CBN governor, Godwin Emefiele, while briefing journalists after the two-days Monetary Policy Committee (MPC) meeting, yesterday, said that a more flexible foreign exchange policy would soon become operational in the country and that the apex bank would release a new guideline on the management of foreign exchange in the country within the next few days.
The MPC mandated the CBN to adopt a flexible exchange rate system, to allow an inflow of foreign exchange for needed investment. Emefiele stated that the bank had been under pressure over the last few months to either devalue the Naira or adopt a flexible exchange rate policy and that it was due time for the bank to introduce a greater flexibility in foreign exchange management.
He also said that under the new flexible forex policy, the bank would only retain a small window to enable it fund critical transactions such as importation of vital machinery for production for companies whose basic raw materials are almost entirely locally sourced or that are critical for manufacturing which by their nature cannot be sourced locally.
“The committee noted that it was time to introduce greater flexibility in the foreign exchange market. We re-affirmed commitment towards the maintenance of price regulation. The committee said, during the period of stagflation, the options are very limited and the committee decided on the least risky option. The MPC voted unanimously to adopt a flexible exchange rate policy” said Emefiele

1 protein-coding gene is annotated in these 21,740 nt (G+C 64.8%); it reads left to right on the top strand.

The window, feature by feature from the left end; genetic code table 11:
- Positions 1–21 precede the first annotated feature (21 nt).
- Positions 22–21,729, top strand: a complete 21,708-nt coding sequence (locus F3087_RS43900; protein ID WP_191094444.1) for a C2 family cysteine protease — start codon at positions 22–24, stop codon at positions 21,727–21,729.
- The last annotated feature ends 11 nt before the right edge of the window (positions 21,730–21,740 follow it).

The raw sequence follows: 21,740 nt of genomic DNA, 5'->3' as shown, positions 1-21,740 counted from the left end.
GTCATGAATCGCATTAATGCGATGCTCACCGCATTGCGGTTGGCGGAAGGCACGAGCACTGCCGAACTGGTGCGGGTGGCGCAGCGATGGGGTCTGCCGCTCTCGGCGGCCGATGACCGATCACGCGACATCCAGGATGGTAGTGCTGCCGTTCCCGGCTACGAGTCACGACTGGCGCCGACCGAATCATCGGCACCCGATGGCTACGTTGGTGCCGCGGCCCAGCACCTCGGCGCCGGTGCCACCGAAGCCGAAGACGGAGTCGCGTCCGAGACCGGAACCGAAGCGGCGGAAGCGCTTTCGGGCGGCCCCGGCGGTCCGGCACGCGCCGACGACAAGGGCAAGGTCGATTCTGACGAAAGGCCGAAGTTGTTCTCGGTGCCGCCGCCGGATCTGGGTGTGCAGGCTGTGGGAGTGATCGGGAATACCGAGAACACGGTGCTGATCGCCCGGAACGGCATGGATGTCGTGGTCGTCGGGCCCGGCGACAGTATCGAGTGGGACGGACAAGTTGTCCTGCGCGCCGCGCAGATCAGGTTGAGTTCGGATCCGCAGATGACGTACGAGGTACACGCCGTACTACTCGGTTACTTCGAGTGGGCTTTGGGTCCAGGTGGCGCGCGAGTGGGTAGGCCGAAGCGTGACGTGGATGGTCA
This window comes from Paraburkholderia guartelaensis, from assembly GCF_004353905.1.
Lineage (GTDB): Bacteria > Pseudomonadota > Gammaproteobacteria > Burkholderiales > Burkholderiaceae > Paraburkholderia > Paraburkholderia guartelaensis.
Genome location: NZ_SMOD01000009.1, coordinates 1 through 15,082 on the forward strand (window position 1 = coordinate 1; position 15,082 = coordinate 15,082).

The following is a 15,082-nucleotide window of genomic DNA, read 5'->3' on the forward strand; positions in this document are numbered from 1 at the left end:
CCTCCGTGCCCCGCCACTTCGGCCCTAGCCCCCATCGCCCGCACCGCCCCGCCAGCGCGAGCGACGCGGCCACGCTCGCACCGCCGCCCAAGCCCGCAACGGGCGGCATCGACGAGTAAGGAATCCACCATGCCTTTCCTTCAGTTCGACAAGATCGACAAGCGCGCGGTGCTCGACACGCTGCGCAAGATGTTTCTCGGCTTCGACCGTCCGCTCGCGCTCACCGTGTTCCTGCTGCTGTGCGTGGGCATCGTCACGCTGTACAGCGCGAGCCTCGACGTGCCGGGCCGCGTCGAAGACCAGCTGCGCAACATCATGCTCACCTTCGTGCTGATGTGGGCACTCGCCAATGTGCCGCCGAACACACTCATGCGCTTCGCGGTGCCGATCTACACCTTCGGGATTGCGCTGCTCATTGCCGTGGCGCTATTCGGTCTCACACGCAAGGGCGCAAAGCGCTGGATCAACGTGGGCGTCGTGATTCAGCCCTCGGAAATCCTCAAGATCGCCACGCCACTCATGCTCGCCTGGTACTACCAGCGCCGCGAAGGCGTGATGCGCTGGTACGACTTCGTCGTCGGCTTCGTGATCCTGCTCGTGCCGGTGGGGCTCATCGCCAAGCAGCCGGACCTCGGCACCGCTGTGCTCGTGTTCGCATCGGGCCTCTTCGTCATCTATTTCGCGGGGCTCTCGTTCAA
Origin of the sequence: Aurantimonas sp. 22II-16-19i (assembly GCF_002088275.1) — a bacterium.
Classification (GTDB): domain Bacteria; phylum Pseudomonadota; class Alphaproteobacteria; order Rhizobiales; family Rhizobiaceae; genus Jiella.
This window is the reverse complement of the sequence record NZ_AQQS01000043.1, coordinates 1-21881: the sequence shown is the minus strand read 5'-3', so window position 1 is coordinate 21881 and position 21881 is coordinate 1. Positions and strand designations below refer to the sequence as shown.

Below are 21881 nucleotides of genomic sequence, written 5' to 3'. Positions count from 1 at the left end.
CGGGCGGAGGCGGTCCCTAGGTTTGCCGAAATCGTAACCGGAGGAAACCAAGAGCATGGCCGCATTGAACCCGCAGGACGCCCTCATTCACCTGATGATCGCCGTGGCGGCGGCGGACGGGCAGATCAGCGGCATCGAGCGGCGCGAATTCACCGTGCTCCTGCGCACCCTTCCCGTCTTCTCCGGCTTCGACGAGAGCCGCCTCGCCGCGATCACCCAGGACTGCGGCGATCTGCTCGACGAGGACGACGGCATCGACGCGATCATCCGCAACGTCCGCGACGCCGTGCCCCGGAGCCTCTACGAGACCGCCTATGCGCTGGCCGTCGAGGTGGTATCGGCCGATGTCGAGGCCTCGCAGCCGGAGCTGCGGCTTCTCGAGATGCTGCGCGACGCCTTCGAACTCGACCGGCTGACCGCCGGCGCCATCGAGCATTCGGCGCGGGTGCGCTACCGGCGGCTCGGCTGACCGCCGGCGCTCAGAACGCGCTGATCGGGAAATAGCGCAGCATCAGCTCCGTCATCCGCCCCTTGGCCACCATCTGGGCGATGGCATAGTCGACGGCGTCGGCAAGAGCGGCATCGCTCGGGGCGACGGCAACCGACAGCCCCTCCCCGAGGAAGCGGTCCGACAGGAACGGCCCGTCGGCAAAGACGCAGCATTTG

“The Committee recalls that in July 2015, it had hinted at the possibility of the economy falling into recession unless appropriate complementary measures were taken by the monetary and fiscal authorities. Unfortunately, the delayed passage of the 2016 budget constrained the much desired fiscal stimulus, thus edging the economy towards contractionary output”
“As a stop-gap measure, the Central Bank continued to deploy all the instruments within its control in the hope of keeping the economy afloat. The actions, however, proved insufficient to fully avert the impending economic contraction. The condition that led to the contractions in the first quarter of 2016 – still largely the recession, which was signalled in July 2015 – now appears imminent.”
“The flexibility we are talking about – we hope to avail more details in the coming days – BDC are part of the foreign exchange market but I am not saying that we are going to restart funding of BDCs operations. We are going to provide foreign exchange for the importation of machines for products whose local materials are sourced 80 per cent locally”
“We will support attempts by people to set up factories, create direct investment; we will provide the incentive that they need to produce and stimulate growth. However, we are not going to support buyers who seek Forex to import almost all of the raw materials” said Emefiele
The Naira weakened slightly yesterday selling at N346/$1 from N345 on Monday.